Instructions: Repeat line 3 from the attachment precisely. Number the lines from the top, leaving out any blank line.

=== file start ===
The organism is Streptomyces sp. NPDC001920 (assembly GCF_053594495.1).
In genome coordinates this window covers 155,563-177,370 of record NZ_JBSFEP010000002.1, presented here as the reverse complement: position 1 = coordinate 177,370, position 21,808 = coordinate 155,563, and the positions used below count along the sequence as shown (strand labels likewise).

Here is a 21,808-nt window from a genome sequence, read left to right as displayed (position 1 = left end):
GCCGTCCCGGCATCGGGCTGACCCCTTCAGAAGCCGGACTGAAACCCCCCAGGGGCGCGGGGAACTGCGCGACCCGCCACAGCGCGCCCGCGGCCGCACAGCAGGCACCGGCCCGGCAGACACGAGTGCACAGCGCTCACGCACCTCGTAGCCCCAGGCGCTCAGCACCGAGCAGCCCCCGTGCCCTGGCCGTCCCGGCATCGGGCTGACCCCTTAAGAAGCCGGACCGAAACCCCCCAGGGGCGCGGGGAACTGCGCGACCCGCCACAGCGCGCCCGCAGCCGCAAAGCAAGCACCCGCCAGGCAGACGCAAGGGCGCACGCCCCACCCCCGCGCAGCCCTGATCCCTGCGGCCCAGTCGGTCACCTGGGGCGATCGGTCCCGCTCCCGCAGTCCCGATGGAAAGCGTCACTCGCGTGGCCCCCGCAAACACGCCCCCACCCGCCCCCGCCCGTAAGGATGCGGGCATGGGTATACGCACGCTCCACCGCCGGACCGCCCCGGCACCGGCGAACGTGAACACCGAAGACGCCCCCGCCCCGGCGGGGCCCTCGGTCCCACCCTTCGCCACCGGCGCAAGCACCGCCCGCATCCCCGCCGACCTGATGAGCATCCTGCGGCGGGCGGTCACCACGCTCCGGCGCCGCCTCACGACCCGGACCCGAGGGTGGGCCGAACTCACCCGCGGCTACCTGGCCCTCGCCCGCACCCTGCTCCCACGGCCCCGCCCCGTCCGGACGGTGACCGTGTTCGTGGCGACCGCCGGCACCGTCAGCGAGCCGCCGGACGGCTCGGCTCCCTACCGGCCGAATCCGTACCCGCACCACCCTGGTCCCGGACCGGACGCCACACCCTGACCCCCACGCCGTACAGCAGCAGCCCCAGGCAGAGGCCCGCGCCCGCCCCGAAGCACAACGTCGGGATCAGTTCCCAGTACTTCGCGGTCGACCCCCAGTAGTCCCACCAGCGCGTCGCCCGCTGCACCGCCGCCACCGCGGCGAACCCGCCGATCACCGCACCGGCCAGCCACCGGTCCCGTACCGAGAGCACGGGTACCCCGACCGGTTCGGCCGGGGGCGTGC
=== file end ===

Here is a 21,808-nt window from a genome sequence, read left to right as displayed (position 1 = left end):